SEAT Leon Cupra: Manual versus auto

  • Should you pick a manual or an auto Cupra?
  • There are pros and cons to both choices
  • Also, is the base 265 model worth considering?

Our SEAT Leon Cupra 280 long-term test car is fitted with the optional DSG (Direct Shift Gearbox) six-speed automatic transmission.

It’s a seriously impressive bit of kit, using two clutches to make shifts as fast and as smooth as possible and armed with a pair of paddles behind the steering wheel so the driver can change gear themselves should they wish. Question is, is it worth the extra £1,285 or so over the regular six-speed manual ’box?

Seat Leon DSG

Pros and cons

At the Cupra range UK launch at Mallory Park, we drove a DSG-equipped version on track and it was noticeably quicker than the manual cars out of the Leicestershire circuit’s tight hairpin.

Nine times out of ten, the DSG’s computers and brace of clutches can swap gears quicker than even the best human drivers and of course another advantage is the fact that you can keep two hands on the wheel at all times. If you’re approaching a tight corner and suddenly decide another downshift might be a good idea, that’s no problem with the paddle-shift DSG but trickier in the manual.

On the downside, the DSG sometimes decides it knows best when you really wish it wouldn’t. It’s often quite trigger-happy to kick down, as if anticipating an overtaking move. You might be gently accelerating out of a roundabout when the DSG will suddenly decide to drop a couple of gears and unexpectedly hurl the Leon at the horizon. Annoying for both your neck muscles and your passengers.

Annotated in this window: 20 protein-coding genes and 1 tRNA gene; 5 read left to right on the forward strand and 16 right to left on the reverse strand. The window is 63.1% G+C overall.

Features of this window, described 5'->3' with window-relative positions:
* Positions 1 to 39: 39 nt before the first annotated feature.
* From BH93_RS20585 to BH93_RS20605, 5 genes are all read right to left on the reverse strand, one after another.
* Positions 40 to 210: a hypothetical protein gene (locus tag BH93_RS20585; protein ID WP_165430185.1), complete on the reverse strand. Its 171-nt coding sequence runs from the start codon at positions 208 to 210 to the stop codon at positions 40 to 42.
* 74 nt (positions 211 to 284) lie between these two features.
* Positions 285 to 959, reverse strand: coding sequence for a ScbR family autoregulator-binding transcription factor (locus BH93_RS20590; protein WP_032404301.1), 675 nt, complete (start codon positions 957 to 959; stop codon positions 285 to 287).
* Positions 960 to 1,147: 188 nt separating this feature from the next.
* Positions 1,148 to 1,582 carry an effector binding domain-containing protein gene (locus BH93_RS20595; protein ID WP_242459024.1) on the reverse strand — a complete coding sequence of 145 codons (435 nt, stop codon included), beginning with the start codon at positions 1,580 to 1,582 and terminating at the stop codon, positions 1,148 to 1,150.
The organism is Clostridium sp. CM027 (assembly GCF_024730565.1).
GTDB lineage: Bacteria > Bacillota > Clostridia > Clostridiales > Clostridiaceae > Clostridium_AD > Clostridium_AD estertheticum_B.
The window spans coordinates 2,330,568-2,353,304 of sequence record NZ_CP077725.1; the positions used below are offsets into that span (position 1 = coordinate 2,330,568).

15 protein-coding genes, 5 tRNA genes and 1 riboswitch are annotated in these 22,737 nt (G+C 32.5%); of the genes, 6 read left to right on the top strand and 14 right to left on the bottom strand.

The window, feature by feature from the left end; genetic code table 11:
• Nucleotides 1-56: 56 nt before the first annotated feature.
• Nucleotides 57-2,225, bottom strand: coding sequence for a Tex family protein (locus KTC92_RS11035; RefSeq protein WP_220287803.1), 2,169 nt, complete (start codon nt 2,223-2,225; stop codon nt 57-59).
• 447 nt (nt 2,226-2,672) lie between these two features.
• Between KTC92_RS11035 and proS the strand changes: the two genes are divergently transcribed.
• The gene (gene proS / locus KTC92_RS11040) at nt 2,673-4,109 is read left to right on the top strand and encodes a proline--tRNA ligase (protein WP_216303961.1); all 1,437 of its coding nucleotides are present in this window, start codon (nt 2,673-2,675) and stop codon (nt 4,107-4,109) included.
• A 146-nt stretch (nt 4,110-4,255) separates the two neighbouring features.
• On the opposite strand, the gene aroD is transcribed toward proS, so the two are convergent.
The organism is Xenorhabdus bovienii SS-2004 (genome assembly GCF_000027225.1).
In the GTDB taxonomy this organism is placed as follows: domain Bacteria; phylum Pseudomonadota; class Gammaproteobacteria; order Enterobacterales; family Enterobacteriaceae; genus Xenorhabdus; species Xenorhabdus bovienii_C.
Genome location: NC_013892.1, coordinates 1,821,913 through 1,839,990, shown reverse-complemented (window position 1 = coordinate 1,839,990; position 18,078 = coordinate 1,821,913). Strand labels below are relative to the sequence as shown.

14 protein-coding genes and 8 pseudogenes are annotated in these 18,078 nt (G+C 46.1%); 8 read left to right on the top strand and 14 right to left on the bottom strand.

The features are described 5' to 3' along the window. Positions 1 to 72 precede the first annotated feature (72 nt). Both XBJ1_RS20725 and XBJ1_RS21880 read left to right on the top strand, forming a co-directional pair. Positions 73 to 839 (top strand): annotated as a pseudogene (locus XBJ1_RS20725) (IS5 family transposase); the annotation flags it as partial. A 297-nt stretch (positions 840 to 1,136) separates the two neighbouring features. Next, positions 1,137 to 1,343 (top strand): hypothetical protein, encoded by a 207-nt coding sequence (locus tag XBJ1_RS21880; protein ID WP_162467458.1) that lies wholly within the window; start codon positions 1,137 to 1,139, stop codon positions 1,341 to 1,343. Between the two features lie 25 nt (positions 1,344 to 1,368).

That’s the objective stuff; subjective is more complex. On the UK launch many drivers were impressed by the DSG’s sheer speed, smoothness and ease of use, plus the fact that in some ways it makes the car feel even faster because there’s less of an interruption in acceleration when changing gear.

On the other hand, the auto transmission lacks the extra control and involvement you get with three pedals and a lever. The manual shift in the Leon 265 we drove at Mallory was lovely, with a short, snappy shift action and nicely weighted and positioned pedals. Being able to leave the car in a higher gear than DSG might have allowed was all the better to experience just how strong the torque-rich engine is, too. For all the DSG’s benefits, the Cupra feels more special without it in some ways.

SEAT Leon Cupra 265

265 versus 280

That brings us on to a quick secondary point – is our Cupra 280 the pick of the range?

There are two version of the SEAT Leon Cupra: the Cupra 265 (261bhp, manual gearbox and three doors only, pictured above) and the Cupra 280 (276bhp, choice of manual or DSG, three or five doors).

The 280 is between £1,250 and £2,835 more expensive than the £25,695 Cupra 265, depending on spec.

Thing is, though the 280 has more power, both models have exactly the same peak torque (essentially how strongly an engine can pull, and often the more important figure than power on the road) at the same revs, so they feel just as quick as each other on the road.

Subjectively the 265 also rides slightly more sweetly on lumpy roads thanks to its smaller wheels (18-inch alloys rather than the 280’s 19s).

There’s one thing stopping it being the thinking buyer’s choice, aside from the extra pub bragging rights afforded by the 280’s extra horsepower and marginally faster 0-62mph time - the lack of sat-nav as standard.

All 280s come with nav but in the 265 it’s a £525 or £745 option, depending on which system you choose. If you don’t pick it, then the car’s likely to be worth less come resale time. As a result, most buyers will almost certainly pick the 280. Which is a bit of a shame really.

Mileage: 1,798 miles

Fuel economy: 20.1mpg